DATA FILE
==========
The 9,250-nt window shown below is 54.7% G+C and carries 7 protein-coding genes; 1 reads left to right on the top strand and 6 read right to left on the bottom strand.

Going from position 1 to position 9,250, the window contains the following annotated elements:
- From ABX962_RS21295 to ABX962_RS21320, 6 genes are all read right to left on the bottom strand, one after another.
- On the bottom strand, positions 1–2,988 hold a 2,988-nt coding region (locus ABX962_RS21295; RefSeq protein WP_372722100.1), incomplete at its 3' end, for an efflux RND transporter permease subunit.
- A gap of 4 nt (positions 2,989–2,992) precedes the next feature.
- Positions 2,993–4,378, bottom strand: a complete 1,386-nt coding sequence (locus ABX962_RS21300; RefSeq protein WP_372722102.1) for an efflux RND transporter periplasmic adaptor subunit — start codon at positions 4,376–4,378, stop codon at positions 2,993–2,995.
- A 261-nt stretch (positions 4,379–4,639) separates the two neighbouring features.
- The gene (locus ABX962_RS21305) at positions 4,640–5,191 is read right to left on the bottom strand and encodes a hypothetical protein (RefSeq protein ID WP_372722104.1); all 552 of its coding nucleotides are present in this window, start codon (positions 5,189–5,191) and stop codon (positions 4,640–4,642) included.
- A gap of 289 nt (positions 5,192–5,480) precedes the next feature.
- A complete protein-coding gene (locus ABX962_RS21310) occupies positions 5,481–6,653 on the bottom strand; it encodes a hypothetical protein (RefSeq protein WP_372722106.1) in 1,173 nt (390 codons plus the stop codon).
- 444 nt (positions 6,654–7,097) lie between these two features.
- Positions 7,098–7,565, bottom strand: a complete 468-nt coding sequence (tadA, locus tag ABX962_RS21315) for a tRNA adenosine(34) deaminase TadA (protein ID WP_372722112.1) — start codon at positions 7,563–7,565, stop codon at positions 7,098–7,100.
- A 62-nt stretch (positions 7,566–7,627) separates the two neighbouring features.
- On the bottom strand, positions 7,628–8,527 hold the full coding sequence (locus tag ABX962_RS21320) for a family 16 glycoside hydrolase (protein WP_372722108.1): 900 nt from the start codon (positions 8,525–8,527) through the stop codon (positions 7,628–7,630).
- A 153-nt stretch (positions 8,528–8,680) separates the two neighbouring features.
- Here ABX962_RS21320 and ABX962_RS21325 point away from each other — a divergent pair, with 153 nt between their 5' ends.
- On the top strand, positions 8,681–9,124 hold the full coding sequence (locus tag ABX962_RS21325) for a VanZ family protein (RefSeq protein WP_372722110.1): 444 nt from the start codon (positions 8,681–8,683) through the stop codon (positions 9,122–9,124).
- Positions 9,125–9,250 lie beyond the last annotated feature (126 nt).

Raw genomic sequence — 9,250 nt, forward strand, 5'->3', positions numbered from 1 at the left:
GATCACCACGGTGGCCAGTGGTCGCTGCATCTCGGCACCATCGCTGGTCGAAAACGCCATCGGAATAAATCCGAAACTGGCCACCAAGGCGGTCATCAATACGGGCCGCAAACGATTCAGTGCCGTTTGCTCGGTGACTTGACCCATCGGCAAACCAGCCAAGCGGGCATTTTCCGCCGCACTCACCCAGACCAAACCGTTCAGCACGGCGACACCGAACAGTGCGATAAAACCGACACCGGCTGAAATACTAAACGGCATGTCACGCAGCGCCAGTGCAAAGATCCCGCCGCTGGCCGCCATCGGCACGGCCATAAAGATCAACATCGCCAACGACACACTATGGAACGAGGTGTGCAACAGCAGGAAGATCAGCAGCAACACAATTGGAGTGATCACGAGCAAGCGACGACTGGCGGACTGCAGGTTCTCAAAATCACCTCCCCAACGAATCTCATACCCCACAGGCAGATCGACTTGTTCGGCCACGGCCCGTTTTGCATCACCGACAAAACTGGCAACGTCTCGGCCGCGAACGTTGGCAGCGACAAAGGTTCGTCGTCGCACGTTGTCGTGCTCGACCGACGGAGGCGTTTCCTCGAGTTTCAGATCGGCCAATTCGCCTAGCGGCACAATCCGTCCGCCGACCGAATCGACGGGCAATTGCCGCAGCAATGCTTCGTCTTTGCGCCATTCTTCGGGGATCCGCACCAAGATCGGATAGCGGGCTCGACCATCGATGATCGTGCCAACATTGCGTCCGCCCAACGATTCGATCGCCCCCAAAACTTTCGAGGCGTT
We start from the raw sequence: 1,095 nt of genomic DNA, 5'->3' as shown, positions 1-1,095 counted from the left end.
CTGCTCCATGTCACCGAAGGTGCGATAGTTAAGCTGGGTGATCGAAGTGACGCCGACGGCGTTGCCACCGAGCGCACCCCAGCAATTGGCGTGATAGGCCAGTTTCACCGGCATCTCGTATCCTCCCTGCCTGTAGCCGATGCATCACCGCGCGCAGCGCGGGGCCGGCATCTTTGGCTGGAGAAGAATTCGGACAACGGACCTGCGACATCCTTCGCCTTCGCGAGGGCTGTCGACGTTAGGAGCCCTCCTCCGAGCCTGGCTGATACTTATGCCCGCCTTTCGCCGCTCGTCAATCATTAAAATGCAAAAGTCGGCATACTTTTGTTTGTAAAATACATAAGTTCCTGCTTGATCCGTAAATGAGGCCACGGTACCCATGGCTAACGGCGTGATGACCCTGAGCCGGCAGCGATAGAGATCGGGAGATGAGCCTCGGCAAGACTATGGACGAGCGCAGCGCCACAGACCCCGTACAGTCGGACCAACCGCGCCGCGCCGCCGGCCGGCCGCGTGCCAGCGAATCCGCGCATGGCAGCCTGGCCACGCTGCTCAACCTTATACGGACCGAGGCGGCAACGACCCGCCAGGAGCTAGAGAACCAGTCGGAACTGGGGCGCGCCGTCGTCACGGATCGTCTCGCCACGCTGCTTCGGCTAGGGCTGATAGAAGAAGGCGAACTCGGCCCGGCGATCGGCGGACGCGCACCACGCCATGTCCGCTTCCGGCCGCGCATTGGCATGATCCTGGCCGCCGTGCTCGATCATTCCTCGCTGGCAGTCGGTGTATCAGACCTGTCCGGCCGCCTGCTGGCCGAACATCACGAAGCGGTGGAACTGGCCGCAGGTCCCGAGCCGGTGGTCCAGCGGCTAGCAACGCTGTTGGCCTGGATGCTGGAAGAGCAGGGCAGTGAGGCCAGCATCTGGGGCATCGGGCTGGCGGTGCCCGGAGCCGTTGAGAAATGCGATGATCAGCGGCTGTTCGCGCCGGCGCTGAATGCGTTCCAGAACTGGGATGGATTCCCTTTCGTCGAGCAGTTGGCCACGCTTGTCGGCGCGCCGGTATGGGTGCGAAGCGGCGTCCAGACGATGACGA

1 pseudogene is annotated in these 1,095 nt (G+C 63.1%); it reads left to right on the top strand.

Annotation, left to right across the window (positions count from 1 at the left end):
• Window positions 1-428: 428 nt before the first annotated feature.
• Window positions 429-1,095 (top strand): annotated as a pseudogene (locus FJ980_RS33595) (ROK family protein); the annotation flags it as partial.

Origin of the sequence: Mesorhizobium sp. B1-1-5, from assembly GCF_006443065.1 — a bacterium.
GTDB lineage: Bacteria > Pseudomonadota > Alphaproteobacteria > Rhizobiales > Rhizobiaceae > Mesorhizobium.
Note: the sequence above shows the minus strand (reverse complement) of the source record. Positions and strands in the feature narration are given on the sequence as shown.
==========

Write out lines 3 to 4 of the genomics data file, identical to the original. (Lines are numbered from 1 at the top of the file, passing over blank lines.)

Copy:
- From ABX962_RS21295 to ABX962_RS21320, 6 genes are all read right to left on the bottom strand, one after another.
- On the bottom strand, positions 1–2,988 hold a 2,988-nt coding region (locus ABX962_RS21295; RefSeq protein WP_372722100.1), incomplete at its 3' end, for an efflux RND transporter permease subunit.